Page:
Since he joined the UW, Vashisth’s Composite Materials & Manufacturing Lab has discovered that it’s possible to rapidly cure and weld carbon fiber composite materials using heat from radio frequency fields. They’ve written papers and secured patents on this technology with applications ranging from welding and curing composites to chemical synthesis using radio frequency fields.
With the help of an automated machine, the researchers move a wand-like radio frequency applicator close to a carbon fiber material to heat it.
“One of the nice things about radio frequency heating is that it is non-contact, so the radio frequency wand does not need to touch the target materials,” Vashisth said.
The team recently found that radio frequency fields can rapidly heat some carbon fiber composites up to 800 degrees Celsius in one second.
Using these findings, Vashisth hopes to robotically weld composites using radio frequencies with the DOE funding. First, the team will conduct experiments and simulations that describe how relevant materials respond to radio frequency heating. They will then use machine learning, with the help of Banerjee’s expertise, to inform optimal processing conditions. Lastly, the team will develop a robotic system that can intelligently and quickly weld thermoplastic composites together. Kumar’s lab at Oak Ridge will help scale the technology.
If it’s successful, the robotic system would lead to 15 percent faster welding and reduced environmental impact, while maintaining or improving the composites’ mechanical properties.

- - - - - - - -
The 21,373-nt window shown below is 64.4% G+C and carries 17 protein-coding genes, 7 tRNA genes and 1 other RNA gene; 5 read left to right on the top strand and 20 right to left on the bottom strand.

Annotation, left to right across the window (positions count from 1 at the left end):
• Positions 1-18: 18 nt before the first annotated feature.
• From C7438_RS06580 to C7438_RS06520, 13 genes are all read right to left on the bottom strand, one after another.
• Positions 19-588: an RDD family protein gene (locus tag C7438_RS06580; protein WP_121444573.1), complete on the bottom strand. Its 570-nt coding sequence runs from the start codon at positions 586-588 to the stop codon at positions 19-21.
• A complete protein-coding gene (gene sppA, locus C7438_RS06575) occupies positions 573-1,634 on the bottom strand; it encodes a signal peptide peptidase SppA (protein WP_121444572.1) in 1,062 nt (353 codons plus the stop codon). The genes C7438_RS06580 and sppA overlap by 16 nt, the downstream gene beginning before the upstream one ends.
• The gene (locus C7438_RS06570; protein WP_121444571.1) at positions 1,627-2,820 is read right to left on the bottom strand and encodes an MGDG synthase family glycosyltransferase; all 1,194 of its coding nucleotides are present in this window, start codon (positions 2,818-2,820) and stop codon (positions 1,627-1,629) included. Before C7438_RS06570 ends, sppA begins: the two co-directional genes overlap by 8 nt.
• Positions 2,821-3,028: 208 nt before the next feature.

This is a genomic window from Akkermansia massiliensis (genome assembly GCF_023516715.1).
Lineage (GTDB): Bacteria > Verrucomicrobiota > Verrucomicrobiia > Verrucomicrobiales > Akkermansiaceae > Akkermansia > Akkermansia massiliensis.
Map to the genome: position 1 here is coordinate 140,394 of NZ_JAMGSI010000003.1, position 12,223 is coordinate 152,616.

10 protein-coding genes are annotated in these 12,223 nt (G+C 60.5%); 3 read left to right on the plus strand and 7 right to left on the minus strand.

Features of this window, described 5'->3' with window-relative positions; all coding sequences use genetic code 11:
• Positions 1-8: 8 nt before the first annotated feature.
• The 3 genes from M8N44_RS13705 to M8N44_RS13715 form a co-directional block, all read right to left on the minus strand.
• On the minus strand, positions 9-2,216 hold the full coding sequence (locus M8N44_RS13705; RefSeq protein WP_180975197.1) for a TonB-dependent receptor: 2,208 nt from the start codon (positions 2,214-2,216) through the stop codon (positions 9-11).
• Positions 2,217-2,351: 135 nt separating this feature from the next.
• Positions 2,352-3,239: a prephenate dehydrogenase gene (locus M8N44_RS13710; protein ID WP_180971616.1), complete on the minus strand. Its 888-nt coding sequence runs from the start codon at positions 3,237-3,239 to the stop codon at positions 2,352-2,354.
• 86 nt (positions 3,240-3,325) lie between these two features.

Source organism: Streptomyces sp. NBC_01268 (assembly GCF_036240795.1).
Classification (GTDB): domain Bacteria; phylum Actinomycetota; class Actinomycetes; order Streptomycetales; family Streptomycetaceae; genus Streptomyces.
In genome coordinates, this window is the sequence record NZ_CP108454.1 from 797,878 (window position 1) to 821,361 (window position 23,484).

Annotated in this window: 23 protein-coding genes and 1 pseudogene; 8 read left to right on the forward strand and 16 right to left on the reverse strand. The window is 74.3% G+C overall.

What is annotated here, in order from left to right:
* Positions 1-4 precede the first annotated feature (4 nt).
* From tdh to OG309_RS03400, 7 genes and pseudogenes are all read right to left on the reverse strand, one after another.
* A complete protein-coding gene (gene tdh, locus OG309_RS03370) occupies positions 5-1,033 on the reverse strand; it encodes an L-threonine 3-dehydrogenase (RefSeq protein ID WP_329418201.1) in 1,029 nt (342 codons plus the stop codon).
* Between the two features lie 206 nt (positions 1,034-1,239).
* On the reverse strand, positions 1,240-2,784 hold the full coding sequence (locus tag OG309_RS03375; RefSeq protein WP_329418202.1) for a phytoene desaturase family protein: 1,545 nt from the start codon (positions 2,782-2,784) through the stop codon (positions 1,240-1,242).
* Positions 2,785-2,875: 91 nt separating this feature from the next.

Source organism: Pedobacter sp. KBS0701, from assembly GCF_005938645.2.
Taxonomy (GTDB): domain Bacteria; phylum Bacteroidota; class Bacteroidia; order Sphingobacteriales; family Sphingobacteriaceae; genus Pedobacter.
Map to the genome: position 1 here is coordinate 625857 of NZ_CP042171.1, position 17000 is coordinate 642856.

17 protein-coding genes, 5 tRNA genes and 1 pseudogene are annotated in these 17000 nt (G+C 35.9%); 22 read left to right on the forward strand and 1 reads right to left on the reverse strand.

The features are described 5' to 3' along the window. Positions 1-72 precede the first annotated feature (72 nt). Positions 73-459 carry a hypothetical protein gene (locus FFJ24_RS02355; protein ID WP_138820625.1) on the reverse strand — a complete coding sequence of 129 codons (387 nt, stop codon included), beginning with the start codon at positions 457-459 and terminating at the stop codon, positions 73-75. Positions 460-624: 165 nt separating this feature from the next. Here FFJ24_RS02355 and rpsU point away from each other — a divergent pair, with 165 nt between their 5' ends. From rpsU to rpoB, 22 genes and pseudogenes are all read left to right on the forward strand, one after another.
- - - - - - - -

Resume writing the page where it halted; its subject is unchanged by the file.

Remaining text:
Better battery performance in electric vehicles
According to the U.S. Environmental Protection Agency, people are increasingly buying cars that operate on alternative fuels, such as electric vehicles, which create no tailpipe emissions. However, one obstacle to the broader adoption of electric vehicles is the limitations on the batteries’ number of charging cycles.
With its high energy density and rechargeability, lithium-ion batteries are found in everyday items such as laptops and cell phones, as well as electric vehicles. Over time, they can fail and no longer hold a charge. One reason for the batteries’ performance loss is in the current materials used in the cathode, the part of the battery where electrons move to and from. The most common materials are composed of aggregates of small crystals joined at grain boundaries. Most problems with lithium-ion batteries, such as generating gas and cracking, occur at these grain boundaries.
A promising cathode alternative is nickel-rich transition metal oxides, which have potential to provide a high energy density and a low-cost solution. Because they are made up of a single crystal instead of many crystal grains with grain boundaries, nickel-rich transition metal oxides could improve upon current electric vehicle battery performance. Though manufacturing single crystals is challenging, PNNL researchers have discovered a significantly simpler way of creating single crystals that reduces the number of manufacturing steps by about two-thirds.
This method will inform the DOE-funded project. The researchers will work on designing a drop-in process in which the new single-crystal manufacturing process can fit into an existing manufacturing facility, which would lower costs.
“This project identifies and addresses the scientific challenges behind scaling up the manufacture of these promising cathode materials,” Kramlich says. “We are seeking a cost-effective route that bridges the knowledge gap between academic research and industry manufacturing.”
Originally published January 24, 2024